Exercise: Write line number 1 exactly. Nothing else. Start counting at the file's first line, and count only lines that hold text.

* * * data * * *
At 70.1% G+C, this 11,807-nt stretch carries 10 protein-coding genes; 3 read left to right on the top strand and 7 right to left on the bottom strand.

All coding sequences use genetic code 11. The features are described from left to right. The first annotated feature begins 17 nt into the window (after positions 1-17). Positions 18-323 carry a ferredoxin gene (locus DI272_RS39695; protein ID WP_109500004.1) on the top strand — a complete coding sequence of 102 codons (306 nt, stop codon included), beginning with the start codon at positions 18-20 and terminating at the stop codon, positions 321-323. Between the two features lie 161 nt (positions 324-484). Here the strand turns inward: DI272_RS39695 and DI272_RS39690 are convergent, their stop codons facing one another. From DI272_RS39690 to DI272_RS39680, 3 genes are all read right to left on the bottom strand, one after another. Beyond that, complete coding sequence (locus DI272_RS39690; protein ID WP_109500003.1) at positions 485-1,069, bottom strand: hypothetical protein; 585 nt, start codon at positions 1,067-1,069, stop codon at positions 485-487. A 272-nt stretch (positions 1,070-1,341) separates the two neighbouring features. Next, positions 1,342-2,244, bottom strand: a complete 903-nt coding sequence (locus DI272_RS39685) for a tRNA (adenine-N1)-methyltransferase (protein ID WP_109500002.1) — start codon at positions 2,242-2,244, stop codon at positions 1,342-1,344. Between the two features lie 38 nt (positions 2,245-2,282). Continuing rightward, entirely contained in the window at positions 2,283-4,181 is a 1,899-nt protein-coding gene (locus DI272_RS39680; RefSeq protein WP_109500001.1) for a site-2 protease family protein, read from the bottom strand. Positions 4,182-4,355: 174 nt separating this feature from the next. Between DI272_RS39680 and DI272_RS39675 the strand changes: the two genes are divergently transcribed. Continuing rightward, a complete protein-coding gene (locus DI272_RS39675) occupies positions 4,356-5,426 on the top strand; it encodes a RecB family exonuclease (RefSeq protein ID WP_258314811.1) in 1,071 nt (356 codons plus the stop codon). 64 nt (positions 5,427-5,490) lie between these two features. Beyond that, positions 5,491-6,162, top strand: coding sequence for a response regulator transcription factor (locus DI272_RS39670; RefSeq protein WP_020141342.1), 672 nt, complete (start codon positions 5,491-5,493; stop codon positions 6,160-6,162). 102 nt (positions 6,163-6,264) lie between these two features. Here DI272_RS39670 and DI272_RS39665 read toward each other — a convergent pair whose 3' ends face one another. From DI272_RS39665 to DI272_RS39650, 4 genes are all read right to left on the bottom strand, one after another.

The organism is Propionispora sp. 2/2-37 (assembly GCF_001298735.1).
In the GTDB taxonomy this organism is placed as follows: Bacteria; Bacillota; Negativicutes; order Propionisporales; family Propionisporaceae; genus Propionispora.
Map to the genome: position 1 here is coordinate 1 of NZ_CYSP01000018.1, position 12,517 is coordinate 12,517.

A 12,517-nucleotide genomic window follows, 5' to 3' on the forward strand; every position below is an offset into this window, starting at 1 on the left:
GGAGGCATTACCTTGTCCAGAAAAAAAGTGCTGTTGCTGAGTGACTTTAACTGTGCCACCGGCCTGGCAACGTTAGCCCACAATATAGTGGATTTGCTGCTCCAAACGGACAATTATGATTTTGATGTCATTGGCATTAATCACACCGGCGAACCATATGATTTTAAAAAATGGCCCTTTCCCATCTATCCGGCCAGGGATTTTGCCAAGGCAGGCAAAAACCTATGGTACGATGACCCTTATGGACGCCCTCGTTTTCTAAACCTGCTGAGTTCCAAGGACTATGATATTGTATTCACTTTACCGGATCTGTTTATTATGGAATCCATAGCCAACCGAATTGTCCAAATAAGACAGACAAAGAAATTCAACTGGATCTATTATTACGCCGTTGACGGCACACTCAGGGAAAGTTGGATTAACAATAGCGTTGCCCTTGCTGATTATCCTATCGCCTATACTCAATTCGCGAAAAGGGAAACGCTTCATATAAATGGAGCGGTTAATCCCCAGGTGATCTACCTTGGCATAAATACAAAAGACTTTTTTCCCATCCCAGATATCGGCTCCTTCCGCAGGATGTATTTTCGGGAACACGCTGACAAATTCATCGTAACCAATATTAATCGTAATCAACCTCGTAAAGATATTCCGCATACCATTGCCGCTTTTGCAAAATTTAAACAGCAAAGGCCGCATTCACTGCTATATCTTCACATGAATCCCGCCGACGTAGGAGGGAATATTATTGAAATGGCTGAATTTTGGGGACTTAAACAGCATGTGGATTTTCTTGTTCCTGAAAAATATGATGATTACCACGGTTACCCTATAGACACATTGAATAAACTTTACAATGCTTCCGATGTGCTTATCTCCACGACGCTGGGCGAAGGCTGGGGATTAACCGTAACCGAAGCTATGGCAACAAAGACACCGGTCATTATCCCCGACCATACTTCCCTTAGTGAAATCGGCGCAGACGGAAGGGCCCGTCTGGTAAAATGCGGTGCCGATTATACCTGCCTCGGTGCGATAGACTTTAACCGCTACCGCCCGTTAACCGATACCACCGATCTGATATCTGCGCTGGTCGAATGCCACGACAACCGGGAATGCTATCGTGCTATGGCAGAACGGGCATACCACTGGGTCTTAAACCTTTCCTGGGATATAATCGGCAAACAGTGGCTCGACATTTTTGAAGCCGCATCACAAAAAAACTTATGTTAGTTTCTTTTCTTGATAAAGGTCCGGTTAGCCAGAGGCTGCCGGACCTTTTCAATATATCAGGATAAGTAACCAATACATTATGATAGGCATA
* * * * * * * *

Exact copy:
At 70.1% G+C, this 11,807-nt stretch carries 10 protein-coding genes; 3 read left to right on the top strand and 7 right to left on the bottom strand.